Thursday, July 28, 2005

IPR and IG for development

I think that the WGIG report was a good start at defining IG and the issues involved. The 4 clusters in the background report are, IMO, very good as a categorisation that can be taken forward for quite a while. There were over 40 issues considered by the WGIG in the context of IG. Many of these were not strict IG issues according to the definition, but were considered becasue there was at the time no other organisation looking at said issues.

The IPR issue was left, by the WGIG, to the WIPO, as the WIPO is working on IPR and development issues (unfortunately the last meeting ended in a stalemate as the USA and Japan stonewalled). However, IPR issues do have a forum in which they can be debated and discussed. The WGIG report included a discussion of the issues for educational purposes, but clearly left the management of IPR to WIPO. The WIPO is currently working on opening the process to business and CS. It hasn't happened to the extent that CS would like, but the recent meetings have been open. WIPO also ran an extensive online consultation recently, to which many developing country reps contributed.

Coming from a developing country that has benefited from current IPR legislation, both in terms of software/hardware development for the oil industry as well as the entertainment industry, I don't necessarily subscribe to the belief that extending the IPR regime to digital product is bad for developing countries. The issue at hand is that the majority of IP that has been created was created or registered by developed countries. The solution is not to attack IPR rights but to develop our own IP and then use the current regime to protect it the way developed countries and companies and individuals do.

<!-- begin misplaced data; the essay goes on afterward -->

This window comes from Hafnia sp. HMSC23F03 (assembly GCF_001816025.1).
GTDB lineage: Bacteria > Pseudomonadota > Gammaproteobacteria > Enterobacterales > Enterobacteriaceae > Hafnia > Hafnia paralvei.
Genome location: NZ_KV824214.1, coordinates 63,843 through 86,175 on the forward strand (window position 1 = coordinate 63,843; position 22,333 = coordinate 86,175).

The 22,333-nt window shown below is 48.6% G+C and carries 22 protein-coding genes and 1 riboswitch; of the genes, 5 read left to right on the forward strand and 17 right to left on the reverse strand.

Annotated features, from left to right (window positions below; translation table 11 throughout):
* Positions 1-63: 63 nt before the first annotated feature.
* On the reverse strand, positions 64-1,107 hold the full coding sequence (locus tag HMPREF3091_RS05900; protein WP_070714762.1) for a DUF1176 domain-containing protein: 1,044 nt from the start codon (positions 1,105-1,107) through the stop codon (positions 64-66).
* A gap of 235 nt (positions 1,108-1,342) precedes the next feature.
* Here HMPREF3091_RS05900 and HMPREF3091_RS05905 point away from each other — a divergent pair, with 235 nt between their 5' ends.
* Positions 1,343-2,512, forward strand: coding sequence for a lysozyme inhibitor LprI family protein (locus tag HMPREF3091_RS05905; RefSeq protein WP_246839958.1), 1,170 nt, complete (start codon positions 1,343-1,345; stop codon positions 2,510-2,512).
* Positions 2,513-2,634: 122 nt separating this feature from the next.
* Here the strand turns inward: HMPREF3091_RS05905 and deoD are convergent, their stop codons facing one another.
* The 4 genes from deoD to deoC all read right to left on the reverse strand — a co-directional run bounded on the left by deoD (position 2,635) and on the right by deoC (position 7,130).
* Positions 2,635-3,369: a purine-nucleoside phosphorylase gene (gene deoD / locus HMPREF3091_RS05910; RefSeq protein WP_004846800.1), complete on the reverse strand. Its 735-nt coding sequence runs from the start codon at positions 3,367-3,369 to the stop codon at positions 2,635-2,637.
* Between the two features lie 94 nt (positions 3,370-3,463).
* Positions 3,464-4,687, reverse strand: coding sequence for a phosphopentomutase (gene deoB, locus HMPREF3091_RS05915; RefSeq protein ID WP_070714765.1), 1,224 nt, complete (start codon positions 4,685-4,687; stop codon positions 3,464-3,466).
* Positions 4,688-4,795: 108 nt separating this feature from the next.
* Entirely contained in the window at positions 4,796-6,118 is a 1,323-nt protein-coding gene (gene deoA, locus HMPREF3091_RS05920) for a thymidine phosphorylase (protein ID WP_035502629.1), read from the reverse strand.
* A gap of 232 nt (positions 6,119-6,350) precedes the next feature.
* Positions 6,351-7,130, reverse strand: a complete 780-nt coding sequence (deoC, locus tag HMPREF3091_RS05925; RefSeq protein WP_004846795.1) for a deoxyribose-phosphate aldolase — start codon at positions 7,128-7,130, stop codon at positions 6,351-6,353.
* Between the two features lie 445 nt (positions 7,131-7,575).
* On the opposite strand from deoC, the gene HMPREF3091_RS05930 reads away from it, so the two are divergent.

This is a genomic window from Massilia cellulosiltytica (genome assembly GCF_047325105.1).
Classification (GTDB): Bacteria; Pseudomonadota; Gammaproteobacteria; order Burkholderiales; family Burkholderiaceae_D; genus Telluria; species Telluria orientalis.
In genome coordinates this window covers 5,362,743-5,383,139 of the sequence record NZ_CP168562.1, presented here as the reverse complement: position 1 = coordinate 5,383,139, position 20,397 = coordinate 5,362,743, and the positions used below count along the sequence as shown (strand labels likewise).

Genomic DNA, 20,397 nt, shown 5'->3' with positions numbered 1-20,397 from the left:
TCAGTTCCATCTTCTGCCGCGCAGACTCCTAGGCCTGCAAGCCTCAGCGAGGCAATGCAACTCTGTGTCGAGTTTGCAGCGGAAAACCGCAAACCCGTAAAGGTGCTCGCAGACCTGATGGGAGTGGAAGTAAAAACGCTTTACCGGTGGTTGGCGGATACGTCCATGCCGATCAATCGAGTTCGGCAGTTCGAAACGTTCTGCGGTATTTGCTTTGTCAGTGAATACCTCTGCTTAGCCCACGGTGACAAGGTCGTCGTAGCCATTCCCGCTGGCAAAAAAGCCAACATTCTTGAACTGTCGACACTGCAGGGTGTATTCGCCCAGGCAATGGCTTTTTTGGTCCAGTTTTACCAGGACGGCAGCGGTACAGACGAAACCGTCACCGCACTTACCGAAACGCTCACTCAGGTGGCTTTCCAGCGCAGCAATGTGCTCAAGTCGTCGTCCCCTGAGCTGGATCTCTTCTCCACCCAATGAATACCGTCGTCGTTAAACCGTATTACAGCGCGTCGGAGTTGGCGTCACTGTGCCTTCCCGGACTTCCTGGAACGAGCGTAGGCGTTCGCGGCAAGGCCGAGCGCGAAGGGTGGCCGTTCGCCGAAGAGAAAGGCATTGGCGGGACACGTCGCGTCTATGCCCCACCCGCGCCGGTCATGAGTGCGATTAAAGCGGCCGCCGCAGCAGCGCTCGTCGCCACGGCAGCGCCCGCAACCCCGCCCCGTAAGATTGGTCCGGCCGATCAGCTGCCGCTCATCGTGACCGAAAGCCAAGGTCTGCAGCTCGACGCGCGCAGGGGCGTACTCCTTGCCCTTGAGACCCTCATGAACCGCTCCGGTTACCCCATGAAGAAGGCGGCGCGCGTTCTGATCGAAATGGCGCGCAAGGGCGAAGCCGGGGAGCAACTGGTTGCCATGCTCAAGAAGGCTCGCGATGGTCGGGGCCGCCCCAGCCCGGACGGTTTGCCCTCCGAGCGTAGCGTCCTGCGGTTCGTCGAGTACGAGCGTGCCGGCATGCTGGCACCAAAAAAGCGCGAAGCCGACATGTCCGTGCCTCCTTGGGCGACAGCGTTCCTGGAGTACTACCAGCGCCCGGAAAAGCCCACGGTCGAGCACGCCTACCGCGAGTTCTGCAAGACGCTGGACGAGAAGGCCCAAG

The choice of a licensing scheme has to be left up to the creators of the IP. If we choose to give away our IPR to assist in development, then that has to be our choice. If there is a push for a regime which forces creators to give up their IPR to developing countries, it is clear that this will stifle creation and innovation, as many musicians, filmmakers etc have already stated.

With regard to national laws - there is already pressure for national laws to conform to the international regime. If these laws do not conform or are not enforced, then the creators of the IP have every right to refuse to allow their material to be used in those countries. The current level of digital protection (software activation etc) is only IMO detrimental to privacy in that it allows the identification of infringers of copyright (people who have broken the IPR laws, aka criminals). As a producer of IP, I cannot see this as a bad thing - to allow me to find out who has stolen my property.

Wednesday, July 27, 2005

MDGs and resource scarcity

I have been looking at the MDGs in the context of global resource scarcity. Right now, a large part of the increased cost of oil is the push on the demand side by developing countries that are pushing development goals, tied into the decline in oil production by the large producers (mainly Saudi Arabia). Has anyone considered the requirements in non-renewable resources if the MDGs are met with the current technology (oil based)?
This came into my mind when I was reading about the problem that Nicaragua in particular and some other Caribbean countries are having with sustaining growth with the increasing price of oil. The current price floor is US$50/barrel. If it goes up (as it is expected to), then how can developing countries afford to develop?
UNLESS the development is tied to intense research and development and implementation of alternative energy sources, such as wind, wave, solar.
IMO, blind charging ahead to implement the MDGs without looking at the resources needed (and not just financial) and the impact on the environment, to me might lead us to a worse case than we are at now.